Microsoft and OpenAI launch $2M fund to counter election deepfakes

Microsoft and OpenAI have announced a $2 million fund to combat the growing risks of AI and deepfakes being used to "deceive the voters and undermine democracy."

This year will see a record 2 billion people head to the polls in elections spanning some 50 countries, so there are concerns around the influence that AI will have among voters — particularly those in "vulnerable communities" that may be more susceptible to take what they see at face value.

The rise of generative AI, including wildly popular chatbots such as ChatGPT, has led to a major new threat landscape involving AI-generated "deepfakes" designed to perpetuate disinformation. It doesn't help that these new tools are available widely and enable anyone to create fake videos, photos, or audio of high-profile political entities.

As recently as Monday, India’s Election Commission urged political parties to avoid using deepfakes and similar disinformation in their online campaigns around the elections.

It's against this backdrop that all the major tech companies, including Microsoft and OpenAI, have signed voluntary pledges to counter such risks, as well as made plans to build a common framework to address deepfakes created explicitly to mislead voters.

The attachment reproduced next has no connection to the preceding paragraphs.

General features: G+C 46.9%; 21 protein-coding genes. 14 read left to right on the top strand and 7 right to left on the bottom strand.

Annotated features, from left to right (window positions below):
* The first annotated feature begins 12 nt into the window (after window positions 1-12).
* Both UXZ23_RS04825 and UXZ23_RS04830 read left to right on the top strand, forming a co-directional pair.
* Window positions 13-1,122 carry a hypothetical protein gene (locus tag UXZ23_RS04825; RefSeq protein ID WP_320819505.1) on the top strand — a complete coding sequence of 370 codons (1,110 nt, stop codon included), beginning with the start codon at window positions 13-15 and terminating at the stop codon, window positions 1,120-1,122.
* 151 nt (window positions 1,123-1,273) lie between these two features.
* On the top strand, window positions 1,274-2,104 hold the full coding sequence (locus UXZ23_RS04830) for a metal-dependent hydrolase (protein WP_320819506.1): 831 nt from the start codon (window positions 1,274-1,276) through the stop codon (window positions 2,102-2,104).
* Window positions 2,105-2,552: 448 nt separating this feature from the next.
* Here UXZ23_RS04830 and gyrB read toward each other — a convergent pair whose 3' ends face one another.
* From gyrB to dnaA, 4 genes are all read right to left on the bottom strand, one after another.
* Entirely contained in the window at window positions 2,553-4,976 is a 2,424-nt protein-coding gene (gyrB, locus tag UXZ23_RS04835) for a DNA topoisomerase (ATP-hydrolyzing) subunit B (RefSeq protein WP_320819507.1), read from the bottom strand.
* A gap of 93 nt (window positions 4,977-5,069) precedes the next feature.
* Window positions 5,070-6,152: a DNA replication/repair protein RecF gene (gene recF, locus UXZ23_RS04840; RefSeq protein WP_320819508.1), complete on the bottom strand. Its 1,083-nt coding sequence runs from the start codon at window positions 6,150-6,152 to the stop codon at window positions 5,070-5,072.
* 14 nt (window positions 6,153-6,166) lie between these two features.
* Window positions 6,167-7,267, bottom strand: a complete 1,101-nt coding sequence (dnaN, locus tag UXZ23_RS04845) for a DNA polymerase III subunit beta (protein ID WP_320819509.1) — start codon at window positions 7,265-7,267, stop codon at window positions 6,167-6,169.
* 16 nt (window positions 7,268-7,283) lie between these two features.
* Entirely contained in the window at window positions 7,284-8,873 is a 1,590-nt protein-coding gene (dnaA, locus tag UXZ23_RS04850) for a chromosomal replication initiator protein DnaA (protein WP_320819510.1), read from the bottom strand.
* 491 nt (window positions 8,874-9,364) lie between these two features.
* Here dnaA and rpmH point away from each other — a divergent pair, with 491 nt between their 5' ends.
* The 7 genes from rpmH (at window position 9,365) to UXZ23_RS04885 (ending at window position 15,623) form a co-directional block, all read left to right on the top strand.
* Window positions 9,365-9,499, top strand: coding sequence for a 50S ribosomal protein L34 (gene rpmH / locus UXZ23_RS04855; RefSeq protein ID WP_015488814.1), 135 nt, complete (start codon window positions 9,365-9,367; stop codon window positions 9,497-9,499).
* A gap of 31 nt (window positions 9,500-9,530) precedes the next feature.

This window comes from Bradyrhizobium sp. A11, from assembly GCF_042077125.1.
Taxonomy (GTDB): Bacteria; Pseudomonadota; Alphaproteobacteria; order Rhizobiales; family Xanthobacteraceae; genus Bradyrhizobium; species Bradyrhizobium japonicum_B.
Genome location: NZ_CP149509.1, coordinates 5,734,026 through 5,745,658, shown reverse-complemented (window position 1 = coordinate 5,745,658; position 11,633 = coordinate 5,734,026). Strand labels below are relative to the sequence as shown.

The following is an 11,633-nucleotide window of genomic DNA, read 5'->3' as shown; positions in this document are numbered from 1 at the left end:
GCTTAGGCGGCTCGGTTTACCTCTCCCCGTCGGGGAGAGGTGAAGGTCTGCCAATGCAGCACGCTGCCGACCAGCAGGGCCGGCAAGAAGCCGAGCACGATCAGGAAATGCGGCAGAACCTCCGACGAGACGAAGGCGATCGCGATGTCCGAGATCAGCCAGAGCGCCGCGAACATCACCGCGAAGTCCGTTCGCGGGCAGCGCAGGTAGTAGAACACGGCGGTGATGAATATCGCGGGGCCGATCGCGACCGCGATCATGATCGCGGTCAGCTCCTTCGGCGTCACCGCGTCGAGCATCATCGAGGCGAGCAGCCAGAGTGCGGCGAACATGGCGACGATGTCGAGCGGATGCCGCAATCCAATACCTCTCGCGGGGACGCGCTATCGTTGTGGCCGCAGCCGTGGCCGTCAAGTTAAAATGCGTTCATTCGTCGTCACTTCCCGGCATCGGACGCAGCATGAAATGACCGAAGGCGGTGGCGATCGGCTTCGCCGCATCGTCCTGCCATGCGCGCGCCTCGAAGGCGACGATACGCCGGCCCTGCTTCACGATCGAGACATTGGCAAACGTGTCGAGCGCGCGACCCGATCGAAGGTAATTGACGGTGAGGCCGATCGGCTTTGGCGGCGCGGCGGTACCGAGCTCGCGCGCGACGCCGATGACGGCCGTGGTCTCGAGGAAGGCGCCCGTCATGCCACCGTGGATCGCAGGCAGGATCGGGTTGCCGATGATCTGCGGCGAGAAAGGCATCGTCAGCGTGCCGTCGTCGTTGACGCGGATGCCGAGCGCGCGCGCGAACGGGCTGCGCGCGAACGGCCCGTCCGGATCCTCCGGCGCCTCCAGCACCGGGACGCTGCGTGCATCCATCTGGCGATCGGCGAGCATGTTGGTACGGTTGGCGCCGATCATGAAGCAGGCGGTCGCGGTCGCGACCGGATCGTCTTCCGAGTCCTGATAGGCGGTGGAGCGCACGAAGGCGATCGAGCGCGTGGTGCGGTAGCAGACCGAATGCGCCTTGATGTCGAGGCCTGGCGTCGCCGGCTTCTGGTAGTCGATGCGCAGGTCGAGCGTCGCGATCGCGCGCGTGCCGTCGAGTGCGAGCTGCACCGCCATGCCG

Elsewhere, major AI companies have started to address these risks by introducing restrictions in their software. For example, Google has said it won't allow its Gemini AI chatbot to answer questions about elections, while Facebook's parent Meta is also limiting election-related responses via its AI chatbot.

Earlier today, OpenAI launched a new deepfake detector for disinformation researchers, designed to help identify fake content generated by its own DALL-E image generator, while it also joined the steering committee for industry body the Coalition for Content Provenance and Authenticity (C2PA), which already counts members such as Adobe, Microsoft, Google, and Intel.

The new "societal resilience fund" forms part of this broader "responsible" AI push, with Microsoft and OpenAI now striving to "further AI education and literacy among voters and vulnerable communities," according to a blog post the companies published today. This would involve issuing grants to a handful of organizations, including Older Adults Technology Services (OATS), the Coalition for Content Provenance and Authenticity (C2PA), International Institute for Democracy and Electoral Assistance (International IDEA), and Partnership on AI (PAI).

According to Microsoft, these grants are intended to create a better understanding of AI and its capabilities across society. For instance, OATS will apparently use its grant for training programs aimed at those aged 50 and over in the U.S., covering the "foundational aspects of AI."

"The launch of the Societal Resilience Fund is just one step that represents Microsoft and OpenAI’s commitment to address the challenges and needs in the AI literacy and education space," Teresa Hutson, Microsoft's corporate VP for technology and corporate responsibility, said in the blog post. "Microsoft and OpenAI will remain dedicated to this work, and we will continue to collaborate with organizations and initiatives that share our goals and values."